Title: A protein inventory reveals mechanisms of temperature impact on oyster development
Meeting information: Pacific Coast Shellfish Growers Association 2019 conference 73rd Annual Shellfish Growers Conference and Tradeshow Red Lion Hotel on the River Portland, Oregon September 17-19, 2019
Ocean Conditions: Climate Change, Ocean Chemistry, Acidification Tuesday, September 17 2:00 PM - 5:15 PM
Slide deck: Trigg_Tues_1700.pdf
Bio: Shelly Trigg is a postdoctoral research associate at the School of Aquatic and Fishery Sciences at the University of Washington in the lab of Steven Roberts. Dr. Trigg received her Ph.D. in Biology at the University of California San Diego in 2018. Her main research interest is the response of aquatic species to environmental change with a focus on molecular networks and physiology.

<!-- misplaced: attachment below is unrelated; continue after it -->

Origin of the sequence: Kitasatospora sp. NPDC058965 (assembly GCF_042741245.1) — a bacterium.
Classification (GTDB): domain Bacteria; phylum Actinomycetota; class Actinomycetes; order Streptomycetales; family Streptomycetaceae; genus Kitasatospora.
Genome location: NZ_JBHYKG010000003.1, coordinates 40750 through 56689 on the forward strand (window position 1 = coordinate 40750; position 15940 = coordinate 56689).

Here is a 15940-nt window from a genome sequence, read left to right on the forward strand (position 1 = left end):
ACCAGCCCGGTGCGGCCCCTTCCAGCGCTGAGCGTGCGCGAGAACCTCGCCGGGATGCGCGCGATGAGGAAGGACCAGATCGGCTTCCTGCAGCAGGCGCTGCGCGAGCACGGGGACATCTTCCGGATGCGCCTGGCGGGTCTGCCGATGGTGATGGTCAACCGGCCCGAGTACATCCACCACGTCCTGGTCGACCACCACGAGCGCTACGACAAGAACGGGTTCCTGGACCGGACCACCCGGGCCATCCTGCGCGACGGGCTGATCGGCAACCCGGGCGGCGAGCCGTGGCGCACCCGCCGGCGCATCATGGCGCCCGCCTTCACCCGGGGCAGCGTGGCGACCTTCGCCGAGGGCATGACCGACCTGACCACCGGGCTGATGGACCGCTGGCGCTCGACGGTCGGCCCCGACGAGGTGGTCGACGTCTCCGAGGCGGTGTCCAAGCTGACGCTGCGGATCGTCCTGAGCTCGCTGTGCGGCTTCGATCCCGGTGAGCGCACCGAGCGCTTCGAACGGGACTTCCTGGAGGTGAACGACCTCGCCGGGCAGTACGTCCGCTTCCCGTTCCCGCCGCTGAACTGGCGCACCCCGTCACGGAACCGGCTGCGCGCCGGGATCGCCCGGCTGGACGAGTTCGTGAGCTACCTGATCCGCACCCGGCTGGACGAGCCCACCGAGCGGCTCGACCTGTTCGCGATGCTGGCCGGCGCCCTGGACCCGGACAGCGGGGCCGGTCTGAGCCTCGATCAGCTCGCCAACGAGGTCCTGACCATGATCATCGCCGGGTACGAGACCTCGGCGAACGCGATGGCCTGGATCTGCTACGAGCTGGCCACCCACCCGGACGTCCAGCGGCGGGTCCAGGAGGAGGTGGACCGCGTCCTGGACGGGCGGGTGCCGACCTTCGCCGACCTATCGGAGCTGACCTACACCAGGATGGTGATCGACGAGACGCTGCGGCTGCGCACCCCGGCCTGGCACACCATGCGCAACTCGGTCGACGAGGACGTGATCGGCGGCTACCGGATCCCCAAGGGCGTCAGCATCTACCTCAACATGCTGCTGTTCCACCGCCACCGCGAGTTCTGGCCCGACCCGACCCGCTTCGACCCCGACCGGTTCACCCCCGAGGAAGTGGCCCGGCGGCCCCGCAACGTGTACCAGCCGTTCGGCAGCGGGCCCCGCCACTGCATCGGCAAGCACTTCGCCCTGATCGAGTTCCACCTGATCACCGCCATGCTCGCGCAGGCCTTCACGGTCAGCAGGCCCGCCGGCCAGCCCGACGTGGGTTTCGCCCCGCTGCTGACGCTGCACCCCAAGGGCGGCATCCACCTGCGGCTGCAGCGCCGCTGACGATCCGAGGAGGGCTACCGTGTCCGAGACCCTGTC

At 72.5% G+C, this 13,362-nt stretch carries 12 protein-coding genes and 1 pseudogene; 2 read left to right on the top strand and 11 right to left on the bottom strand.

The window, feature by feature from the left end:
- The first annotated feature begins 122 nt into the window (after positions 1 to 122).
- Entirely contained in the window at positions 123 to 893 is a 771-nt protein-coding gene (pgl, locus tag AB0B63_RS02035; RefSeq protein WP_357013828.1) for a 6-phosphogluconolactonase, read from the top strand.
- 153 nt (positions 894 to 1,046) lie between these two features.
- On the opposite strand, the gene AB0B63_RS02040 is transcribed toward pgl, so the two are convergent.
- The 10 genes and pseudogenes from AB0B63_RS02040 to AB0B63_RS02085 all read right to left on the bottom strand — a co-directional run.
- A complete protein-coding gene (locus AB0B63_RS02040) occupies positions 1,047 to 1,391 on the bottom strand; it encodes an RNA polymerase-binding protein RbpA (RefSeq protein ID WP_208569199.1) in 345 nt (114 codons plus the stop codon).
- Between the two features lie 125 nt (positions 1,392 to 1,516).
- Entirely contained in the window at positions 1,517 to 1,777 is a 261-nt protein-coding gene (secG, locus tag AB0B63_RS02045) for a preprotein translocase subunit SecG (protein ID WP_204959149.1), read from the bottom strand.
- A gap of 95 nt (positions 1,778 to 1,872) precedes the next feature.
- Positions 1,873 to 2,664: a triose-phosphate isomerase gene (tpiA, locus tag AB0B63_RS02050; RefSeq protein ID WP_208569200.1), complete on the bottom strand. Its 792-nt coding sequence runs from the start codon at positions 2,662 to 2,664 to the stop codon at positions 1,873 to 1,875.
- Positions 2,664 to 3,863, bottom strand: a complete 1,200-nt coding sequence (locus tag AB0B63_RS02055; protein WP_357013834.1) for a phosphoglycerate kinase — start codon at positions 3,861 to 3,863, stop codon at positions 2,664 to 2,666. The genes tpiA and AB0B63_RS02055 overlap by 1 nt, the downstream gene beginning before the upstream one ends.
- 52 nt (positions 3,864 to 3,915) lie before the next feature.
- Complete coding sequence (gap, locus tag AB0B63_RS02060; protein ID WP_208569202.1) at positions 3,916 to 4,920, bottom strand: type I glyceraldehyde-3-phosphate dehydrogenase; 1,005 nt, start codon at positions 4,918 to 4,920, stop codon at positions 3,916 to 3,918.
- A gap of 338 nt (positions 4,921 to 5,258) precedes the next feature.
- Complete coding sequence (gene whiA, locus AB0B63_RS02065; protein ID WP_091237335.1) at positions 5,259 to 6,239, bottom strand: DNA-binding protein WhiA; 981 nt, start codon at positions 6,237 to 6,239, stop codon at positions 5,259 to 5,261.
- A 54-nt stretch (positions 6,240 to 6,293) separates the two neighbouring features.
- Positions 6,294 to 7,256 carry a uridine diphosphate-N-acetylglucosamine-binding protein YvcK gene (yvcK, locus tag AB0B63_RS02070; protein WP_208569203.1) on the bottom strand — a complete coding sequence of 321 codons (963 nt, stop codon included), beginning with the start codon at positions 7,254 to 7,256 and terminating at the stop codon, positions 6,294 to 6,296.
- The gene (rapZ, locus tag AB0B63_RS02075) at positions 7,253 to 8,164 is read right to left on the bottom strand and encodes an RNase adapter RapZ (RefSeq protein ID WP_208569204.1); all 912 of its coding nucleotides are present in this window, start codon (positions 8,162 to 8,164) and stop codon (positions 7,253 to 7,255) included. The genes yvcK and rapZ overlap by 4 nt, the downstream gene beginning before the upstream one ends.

Abstract: The Pacific oyster importantly serves as a biofilter and habitat in coastal ecosystems, and contributes over $190M to annual marine aquaculture revenue. However, little is known about the landscape of protein expression during early development, a time when mass mortality is common which can negatively impact industry and ecosystems. To better characterize physiological pathways active during oyster development we performed a developmental time series proteomics analysis of larval cultures reared at 23°C and 29°C. These temperatures were selected based on aquaculture industry reported observations of differential performance in oysters reared at 23°C and 29°C. While we observed no difference in survival, larvae reared at 29°C were larger in size. Protein inventories revealed differentially abundant proteins related to transport and metabolic processes among larvae reared at different temperatures. These results provide deeper insight into mechanisms underlying fundamental developmental processes and how temperature may render larvae more equip to deal with biotic stress.